Evelyn M. Hayes
In this nutrition project, I kept a food diary of everything I ate for two days. This allowed me to compare my diet to what is recommended as a healthy diet and to identify any flaws that exist. I will be abbreviating day one as D1 and day 2 as D2.
I found my caloric intake to be lower than the recommended 2,200 calories per day. For D1, I had 1720 total calories and for D2 I had 1825 total calories. I found my fat percentage to be a little high at 44% on D1, but it was only 28% on D2. The norm is 25-30%. My protein intake should be 10-15%, and on D1 was 14%, but on D2 was 23%. As for carbohydrate intake, the norm is 50-60%.Order now
My intake was a little low, being 42% on D1, and 49% on D2. This shows that I need to eat more carbohydrates and less fats. Also my overall caloric intake should be higher. Improvement could be made in my hydration also. I drank 20 oz. of water per day, but this is not enough.
This pattern shows in comparing my diet to the food pyramid. I did not eat enough servings from the bread group (5 on D1 and 3 on D2), which should be 9 a day. My vegetable intake is also low (1 on D1, and 2 on D2), the minimum should be 4 servings a day. I had 1 serving of fruit per day, which should be 3 a day. My milk intake was OK with 2 on D1 and 1 on D2. Meat intake was also good meeting the 2 a day minimum.
Even though my diet is lacking in some areas I am overweight. My BMI is 28. I am 5′ 6″ and weigh 170 lbs. My ideal weight range is 130-144 for a medium framed woman, therefore I am about 25 lbs. overweight.
Most women in their lifetime experience a urinary tract infection, or UTI.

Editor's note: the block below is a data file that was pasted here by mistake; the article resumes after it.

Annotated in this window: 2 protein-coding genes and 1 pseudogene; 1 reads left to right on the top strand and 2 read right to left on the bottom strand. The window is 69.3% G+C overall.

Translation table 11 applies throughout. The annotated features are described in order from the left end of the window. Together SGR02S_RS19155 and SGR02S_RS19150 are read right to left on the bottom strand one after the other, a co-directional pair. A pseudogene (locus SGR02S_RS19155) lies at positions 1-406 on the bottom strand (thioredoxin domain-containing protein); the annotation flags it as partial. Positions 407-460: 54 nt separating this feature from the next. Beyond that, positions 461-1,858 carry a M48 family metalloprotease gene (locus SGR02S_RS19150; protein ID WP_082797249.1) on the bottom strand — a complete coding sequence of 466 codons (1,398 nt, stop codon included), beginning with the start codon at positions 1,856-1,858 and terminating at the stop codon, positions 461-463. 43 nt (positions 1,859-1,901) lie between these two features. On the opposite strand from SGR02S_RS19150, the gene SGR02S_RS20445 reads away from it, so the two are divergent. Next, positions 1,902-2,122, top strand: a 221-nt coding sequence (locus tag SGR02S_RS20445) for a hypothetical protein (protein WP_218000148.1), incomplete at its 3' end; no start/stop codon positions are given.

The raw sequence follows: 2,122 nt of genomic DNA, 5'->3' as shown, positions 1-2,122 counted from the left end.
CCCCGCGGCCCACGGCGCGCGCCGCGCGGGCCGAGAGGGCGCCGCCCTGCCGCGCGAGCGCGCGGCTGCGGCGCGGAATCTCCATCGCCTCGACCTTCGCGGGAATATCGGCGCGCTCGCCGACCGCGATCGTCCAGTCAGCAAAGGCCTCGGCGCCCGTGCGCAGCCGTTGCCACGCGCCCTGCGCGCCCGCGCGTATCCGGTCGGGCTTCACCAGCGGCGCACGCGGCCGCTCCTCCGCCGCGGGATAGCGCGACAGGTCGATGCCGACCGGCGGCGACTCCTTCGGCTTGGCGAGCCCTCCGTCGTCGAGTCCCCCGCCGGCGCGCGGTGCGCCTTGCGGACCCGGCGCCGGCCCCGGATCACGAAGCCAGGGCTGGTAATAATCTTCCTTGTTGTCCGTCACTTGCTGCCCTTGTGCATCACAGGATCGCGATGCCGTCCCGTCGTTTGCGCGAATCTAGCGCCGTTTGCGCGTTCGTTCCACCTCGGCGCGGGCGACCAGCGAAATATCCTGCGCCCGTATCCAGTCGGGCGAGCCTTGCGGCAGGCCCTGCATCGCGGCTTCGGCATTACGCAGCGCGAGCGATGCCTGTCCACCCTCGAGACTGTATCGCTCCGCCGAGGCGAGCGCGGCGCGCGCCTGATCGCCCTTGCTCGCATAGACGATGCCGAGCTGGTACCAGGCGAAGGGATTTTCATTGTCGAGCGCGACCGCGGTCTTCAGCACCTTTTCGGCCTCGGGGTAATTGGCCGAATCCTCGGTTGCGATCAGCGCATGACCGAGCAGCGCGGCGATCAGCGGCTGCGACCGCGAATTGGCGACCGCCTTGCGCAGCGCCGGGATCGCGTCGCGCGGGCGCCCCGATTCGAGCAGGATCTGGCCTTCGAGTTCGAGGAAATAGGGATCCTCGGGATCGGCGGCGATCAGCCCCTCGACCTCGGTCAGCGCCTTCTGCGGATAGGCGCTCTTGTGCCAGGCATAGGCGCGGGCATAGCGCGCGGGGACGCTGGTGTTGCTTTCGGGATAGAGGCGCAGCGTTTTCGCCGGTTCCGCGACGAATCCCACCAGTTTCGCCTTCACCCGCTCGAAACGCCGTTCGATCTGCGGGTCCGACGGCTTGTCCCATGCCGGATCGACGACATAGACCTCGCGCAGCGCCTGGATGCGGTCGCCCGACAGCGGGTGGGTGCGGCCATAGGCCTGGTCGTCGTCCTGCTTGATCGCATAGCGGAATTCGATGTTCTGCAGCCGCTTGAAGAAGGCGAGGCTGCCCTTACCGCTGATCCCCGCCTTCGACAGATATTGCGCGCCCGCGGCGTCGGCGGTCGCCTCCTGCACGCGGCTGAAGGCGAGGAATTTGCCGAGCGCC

A UTI is a bacterial infection of the urinary tract and possibly the bladder. It is most often caused by bacteria which cannot exit the urethra. This bacteria thrives in the wet environment of the bladder and urine’s acidic makeup irritates the inflamed lining, creating the intense burning sensation experienced. Also lower back problems can interfere with nerves that go to the bladder, causing dysfunction in not completely emptying the bladder. Symptoms included burning sensation with urination, the need to urinate more frequently, and if untreated can travel to the kidney and cause a kidney infection.
Women are more prone to UTI’s than men because of their anatomy.
A women’s urethra is shorter that a man’s and is closer to the anus. It allows for closer proximity of entry for bacteria and a shorter route to the bladder.
There are several ways to help prevent a UTI. Most importantly is to drink lots of fluids. Voiding flushes the bladder and rids bacteria. The more you drink, the more you can flush your system.
Void when your bladder is full. It is naturally cleansing as it flows through the extremics of the pelvis and washes away bacteria. When cleansing the perineum, always wipe from front to back. This keeps bacteria away from the entry point of the urethra. Some sexual practices may also contribute to UTIs. If using a diaphragm for contraception, make sure it is sized properly.
One that is too large will obstruct the bladder neck and keep it from emptying completely. After intercourse, the excess urine along with bacteria from intercourse can cause infection since many women keep the diaphragm in place for up to 8 hours. When using a lubricant, use sparingly. If it enters your urethra, it can become a breeding ground for infection.
Some dietary measures to help cystitis are to eat foods high in vitamin E, B6, and C. Vitamin E prevents bladder spasms and dilates the blood vessels.
Vitamin B6 aids in patients with interstitial cystitis. Vitamin C replenishes calcium that is excreted in the urine. Most UTIs are treated with antibiotics such as Bactrum or Keflex.
An interesting fact I read is that cranberry juice is not helpful to treat .